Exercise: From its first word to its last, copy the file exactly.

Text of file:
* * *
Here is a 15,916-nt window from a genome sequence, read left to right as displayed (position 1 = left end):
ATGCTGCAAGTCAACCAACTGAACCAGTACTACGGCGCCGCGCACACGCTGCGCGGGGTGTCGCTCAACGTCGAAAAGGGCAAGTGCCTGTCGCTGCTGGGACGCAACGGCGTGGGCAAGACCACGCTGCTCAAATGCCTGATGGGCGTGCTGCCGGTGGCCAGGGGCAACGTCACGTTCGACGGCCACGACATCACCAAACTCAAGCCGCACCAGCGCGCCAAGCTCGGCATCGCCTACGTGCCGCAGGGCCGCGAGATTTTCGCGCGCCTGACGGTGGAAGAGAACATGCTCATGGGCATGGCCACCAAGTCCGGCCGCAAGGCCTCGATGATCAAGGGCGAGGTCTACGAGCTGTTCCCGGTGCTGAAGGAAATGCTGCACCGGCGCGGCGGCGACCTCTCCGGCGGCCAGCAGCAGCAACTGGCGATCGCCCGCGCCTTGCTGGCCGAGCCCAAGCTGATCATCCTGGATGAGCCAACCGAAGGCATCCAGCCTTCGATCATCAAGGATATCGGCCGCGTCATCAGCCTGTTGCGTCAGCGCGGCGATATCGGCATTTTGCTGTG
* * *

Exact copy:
Here is a 15,916-nt window from a genome sequence, read left to right as displayed (position 1 = left end):
ATGCTGCAAGTCAACCAACTGAACCAGTACTACGGCGCCGCGCACACGCTGCGCGGGGTGTCGCTCAACGTCGAAAAGGGCAAGTGCCTGTCGCTGCTGGGACGCAACGGCGTGGGCAAGACCACGCTGCTCAAATGCCTGATGGGCGTGCTGCCGGTGGCCAGGGGCAACGTCACGTTCGACGGCCACGACATCACCAAACTCAAGCCGCACCAGCGCGCCAAGCTCGGCATCGCCTACGTGCCGCAGGGCCGCGAGATTTTCGCGCGCCTGACGGTGGAAGAGAACATGCTCATGGGCATGGCCACCAAGTCCGGCCGCAAGGCCTCGATGATCAAGGGCGAGGTCTACGAGCTGTTCCCGGTGCTGAAGGAAATGCTGCACCGGCGCGGCGGCGACCTCTCCGGCGGCCAGCAGCAGCAACTGGCGATCGCCCGCGCCTTGCTGGCCGAGCCCAAGCTGATCATCCTGGATGAGCCAACCGAAGGCATCCAGCCTTCGATCATCAAGGATATCGGCCGCGTCATCAGCCTGTTGCGTCAGCGCGGCGATATCGGCATTTTGCTGTG